The returning signal that is latched into the receiving register can be read either through scan or via an external pin. Thus, the entire measurement is contained on the die and does not require I/O for the path that is actually being measured. The timing is controlled by the clock only and the sending and receiving registers are physically placed very close together on the die, and also on the same final leaf of the clock tree, so that there is very little skew in the clocking of the two registers. This results in a very small amount of error from clock skew and makes the dominant part of the timing measurement the from path itself.
Thus, the invention allows the designer to make very precise measurements of two or more paths, and then a precise comparison of the paths. Each of the measured paths can be compared with the simulated paths, meaning that path A's measured versus simulated and path B's measured versus simulated can be compared. Also, the delta between path A and B as measured can be compared with the delta between path A and B as simulated to give better characterization feedback.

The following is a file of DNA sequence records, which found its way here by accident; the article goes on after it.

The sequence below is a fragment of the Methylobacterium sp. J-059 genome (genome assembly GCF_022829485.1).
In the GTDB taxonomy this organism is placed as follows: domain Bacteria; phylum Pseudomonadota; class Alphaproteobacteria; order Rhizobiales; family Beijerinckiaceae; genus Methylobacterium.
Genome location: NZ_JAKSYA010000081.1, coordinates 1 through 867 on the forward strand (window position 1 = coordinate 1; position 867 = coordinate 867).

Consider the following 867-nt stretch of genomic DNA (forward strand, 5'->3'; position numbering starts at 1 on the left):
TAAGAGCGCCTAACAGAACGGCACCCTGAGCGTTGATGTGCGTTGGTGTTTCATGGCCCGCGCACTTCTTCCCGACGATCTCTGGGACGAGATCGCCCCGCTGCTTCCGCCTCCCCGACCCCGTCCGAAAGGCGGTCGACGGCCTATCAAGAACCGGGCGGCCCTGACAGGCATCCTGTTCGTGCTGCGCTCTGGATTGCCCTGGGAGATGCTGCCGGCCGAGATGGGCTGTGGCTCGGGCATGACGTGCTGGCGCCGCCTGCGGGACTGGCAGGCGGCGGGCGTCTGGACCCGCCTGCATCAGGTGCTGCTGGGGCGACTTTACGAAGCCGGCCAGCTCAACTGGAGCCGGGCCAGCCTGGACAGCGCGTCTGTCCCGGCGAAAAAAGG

Each path comprises macros of particular types from the vendor that are chained together. In fact, it is possible, to take every macro that is in the entire library and make a meaningful measurement of the timing delay through multiple copies of that macro type and ascertain feedback on every element in the library. However, it is not really necessary to perform this test on every macro, because in typical designs, macro libraries are replications of the same core design elements. These elements or driver types are used as a base level to construct the more complex macros in the library.
Therefore, it is really much more interesting and efficient to test the core design elements or driver types which are representative of the macros in the library. These elements can have their drive characteristics examined under various conditions, typically the load conditions under which they drive. For example, drivers can have very light loads or very heavy loads in terms of the amount of capacitance that they have to drive. The nature of the load can be very gate intensive, so a heavier load is due to more capacitance load from the gate capacitance of a fan out to multiple input on multiple devices. Load can also be dominated by wire delay or the delay that is inherent in the interconnect.
By varying and parameterizing the devices or elements in the path, the designer can ascertain feedback on the performance by testing a variety of drive strengths, driving into a variety of load conditions to get a base level characterization of the fundamental driver, and driving into very realistic load conditions. Both the driver's performance and the load conditions are a function of the process and are the parameters which control the performance of the timing of the overall super set of macros that are the entire library.